“Don’t tell me the moon is shining; show me the glint of light on broken glass.” Anton Chekhov
Show, don’t tell. It’s how every writer wants to write and what every editor wants to read. Showing is the magic in Chekhov’s description of the moon.
I’m figuring out that “show, don’t tell” also works magic in relationships. I wish I’d practiced living by example years ago instead of reacting and saying way too often, “Let me tell you one thing … ”
I should have told my family very little and lived my lectures. I can tell you from decades of experience, it’s harder to do than it sounds. It’s why I’ve blogged for a year about getting your own life while loving the people in it. It’s why plenty of famous writers are known for quotes about living by example.
“A good example is the best sermon.” Benjamin Franklin
“Example is not the main thing in influencing others. It is the only thing.” Albert Schweitzer
“What you do has far greater impact than what you say. “ Stephen Covey
My friend’s story drove the message deeper. She said her husband drank to get drunk every evening, so she went to a counselor for help. She let him know she’d given her husband plenty of talks, usually ending in threats to leave him.
Here’s what he told her, “If you were my wife, you’d give me a reason to drink every single night.”
The counselor’s point was not to shame her or place blame, but to give her insight. He wanted my friend to understand how telling (and reacting, which typically go hand-in-hand) contributed to the drinking. Her enabling, in the form of threats instead of action, was what I related to, except I gave my family and friends a reason to be irresponsible and disrespectful every single day.
Instead of saying “no” to my children about borrowing personal items they didn’t take care of, I threw fits and said, “This is the last time you borrow anything unless you take care of it.”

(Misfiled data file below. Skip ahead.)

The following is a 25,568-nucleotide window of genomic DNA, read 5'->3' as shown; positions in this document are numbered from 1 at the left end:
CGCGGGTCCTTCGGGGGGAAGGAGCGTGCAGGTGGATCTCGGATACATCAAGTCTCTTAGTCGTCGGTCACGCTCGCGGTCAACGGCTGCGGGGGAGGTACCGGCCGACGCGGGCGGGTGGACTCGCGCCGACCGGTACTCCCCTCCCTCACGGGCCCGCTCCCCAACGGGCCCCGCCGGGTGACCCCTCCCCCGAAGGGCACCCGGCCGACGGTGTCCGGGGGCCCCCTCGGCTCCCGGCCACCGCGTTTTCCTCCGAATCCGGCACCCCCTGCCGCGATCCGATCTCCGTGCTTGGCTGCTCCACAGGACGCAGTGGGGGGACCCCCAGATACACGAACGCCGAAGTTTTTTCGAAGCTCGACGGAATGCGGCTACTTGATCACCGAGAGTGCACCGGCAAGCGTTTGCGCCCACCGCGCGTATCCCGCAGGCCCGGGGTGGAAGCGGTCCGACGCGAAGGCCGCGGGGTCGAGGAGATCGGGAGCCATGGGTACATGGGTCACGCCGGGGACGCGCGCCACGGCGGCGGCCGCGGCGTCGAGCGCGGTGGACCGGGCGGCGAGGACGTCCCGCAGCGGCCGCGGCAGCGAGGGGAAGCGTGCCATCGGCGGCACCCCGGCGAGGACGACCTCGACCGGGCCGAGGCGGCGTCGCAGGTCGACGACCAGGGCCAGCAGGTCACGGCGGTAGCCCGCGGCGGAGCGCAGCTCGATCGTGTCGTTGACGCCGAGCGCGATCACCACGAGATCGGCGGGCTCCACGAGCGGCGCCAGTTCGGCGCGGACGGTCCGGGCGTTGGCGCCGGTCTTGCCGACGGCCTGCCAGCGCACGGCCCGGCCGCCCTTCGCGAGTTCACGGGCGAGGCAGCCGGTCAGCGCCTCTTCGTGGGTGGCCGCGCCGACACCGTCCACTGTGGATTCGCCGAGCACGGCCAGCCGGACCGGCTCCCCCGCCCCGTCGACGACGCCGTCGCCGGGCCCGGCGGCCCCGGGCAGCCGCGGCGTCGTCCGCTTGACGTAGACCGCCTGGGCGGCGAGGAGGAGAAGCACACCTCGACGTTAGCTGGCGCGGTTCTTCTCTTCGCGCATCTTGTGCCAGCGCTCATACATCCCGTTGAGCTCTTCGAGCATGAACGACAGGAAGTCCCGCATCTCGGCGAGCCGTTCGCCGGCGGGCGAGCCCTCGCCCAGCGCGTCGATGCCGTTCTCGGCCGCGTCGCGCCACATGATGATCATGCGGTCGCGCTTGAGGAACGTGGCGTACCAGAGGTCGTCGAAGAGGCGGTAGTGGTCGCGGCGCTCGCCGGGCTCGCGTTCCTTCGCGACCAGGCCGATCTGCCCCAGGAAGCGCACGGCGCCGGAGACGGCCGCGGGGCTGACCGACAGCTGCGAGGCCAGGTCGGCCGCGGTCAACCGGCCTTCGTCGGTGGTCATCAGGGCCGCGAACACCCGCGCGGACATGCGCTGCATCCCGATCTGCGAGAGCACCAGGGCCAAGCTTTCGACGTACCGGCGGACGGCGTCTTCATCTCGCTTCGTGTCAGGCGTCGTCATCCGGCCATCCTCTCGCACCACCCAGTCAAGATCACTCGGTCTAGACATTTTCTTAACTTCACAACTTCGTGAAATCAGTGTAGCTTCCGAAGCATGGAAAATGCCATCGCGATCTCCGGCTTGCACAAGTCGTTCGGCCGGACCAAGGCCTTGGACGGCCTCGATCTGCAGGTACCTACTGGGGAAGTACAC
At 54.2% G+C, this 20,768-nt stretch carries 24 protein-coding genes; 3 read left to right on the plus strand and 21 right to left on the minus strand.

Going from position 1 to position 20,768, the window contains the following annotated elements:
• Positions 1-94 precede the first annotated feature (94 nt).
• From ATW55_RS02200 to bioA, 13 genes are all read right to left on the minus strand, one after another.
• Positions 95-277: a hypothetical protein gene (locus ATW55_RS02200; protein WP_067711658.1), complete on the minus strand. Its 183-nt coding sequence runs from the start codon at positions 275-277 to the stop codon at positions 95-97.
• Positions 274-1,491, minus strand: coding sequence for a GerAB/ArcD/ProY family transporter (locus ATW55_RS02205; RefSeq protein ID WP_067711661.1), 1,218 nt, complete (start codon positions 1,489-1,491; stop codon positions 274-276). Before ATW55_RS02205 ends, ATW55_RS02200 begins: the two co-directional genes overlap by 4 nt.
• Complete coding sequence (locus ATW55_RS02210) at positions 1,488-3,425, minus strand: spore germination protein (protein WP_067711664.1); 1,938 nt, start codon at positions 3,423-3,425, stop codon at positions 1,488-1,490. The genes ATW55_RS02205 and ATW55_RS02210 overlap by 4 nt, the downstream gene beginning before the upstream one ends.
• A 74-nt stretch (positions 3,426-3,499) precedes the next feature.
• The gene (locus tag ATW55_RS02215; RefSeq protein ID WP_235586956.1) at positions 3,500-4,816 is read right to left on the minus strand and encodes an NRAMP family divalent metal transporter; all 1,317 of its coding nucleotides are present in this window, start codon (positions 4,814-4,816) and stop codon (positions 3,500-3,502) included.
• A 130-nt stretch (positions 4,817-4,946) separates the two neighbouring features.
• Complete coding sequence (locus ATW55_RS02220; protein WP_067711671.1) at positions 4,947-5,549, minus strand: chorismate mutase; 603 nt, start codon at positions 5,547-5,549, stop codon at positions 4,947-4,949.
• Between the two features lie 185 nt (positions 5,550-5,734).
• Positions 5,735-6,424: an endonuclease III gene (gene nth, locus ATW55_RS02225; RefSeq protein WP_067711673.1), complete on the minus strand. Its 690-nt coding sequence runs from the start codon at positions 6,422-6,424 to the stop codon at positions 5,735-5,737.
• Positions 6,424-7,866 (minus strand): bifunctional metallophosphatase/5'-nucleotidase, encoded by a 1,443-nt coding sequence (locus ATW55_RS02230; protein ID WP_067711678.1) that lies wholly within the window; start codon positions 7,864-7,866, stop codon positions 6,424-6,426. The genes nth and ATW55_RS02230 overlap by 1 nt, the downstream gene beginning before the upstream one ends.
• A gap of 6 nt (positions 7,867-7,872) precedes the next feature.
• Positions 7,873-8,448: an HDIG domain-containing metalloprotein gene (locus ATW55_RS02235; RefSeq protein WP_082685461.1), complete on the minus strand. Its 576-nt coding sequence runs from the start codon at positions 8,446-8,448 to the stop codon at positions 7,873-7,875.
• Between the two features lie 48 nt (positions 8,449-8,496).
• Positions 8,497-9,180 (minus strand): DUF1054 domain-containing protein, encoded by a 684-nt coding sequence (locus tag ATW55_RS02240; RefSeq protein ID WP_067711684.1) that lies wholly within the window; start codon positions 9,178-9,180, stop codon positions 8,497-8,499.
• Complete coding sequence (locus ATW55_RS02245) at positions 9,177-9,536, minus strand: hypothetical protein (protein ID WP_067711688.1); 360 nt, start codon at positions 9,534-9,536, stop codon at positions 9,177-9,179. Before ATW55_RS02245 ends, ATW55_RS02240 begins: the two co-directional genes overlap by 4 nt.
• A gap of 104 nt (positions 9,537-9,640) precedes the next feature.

This time I lecture, but you’ll be sorry next time because I’ll show instead of tell.
Always next time.
Like my friend who kept talking about politics, I wasn’t going out with her … next time.
Like another friend who refused to get help except to call me in the wee hours of the morning to say she was afraid of her husband, I wasn’t answering my phone … next time.
Like my family’s unpleasant tones of voice, I planned to take a walk or hang up the phone instead of argue … next time.
Some people honor boundaries, but there are just as many who ignore what we ask of them no matter how reasonable or right or easy it is to do. That is, until we follow through, which is when they honor it or they go away or we go away.
Whichever of the three happens, showing works.
I don’t know if everyone else was relieved, but I calmed down when I finally shut up and did what I said I was going to do. I had exhausted myself with threats, so following through was a pleasant (even though uncomfortable) change.
“Show, don’t tell” is still awkward sometimes because I prefer dialogue – lots and lots of dialogue. Telling is a 40-year habit for me. Acting on my behalf isn’t and sometimes it’s easier to be lazy. I’d rather explain what I want and give you a chance to do it even when I don’t think you will.
There’s a price to pay for taking the easy way out, though. Telling, instead of showing, has cost me time and energy. Like I said, I’ve exhausted myself making threats. My sanity’s been on the line when I’ve said the same things over and over and expected something different to happen. Telling has caused health problems like the morning I couldn’t get out of bed to keep an appointment with a negative colleague who’d asked me out several times. I finally said “yes” and made myself sick about going. I was afraid saying “no” again may show her how unlikable she was, which may have been a lesson she needed.
Show, don’t tell.
Like Albert Schweitzer said in the quote above, showing is the only thing that works.
Showing happens when I set
Showing happens when I honor what is good for me and stay away from who and what is not.
Showing happens when self-care is as important as other-care.
Showing happens when I act on my own behalf instead of waiting for others to do it.
Showing happens when I get my own life while loving the people in it.
Showing happened when I stopped socializing with friends who insisted on talking politics, when I stopped answering my phone before 8 in the mornings, and when I started walking out and hanging up on disrespect.
“The life you live is the lesson you teach.”
I started teaching people how to treat me by showing them how I wanted to be treated. It feels magic, but it’s really a matter of showing instead of telling.
What do you need to stop telling and start showing by your actions?
In This Together,
“This Simple Principle Will Solve Your Show, Don’t Tell Problems” is an article by Tom Farr who gave helpful writing tips, and I got some relationship tips too. Tom is a storyteller, blogger, freelance writer, and high school English teacher.
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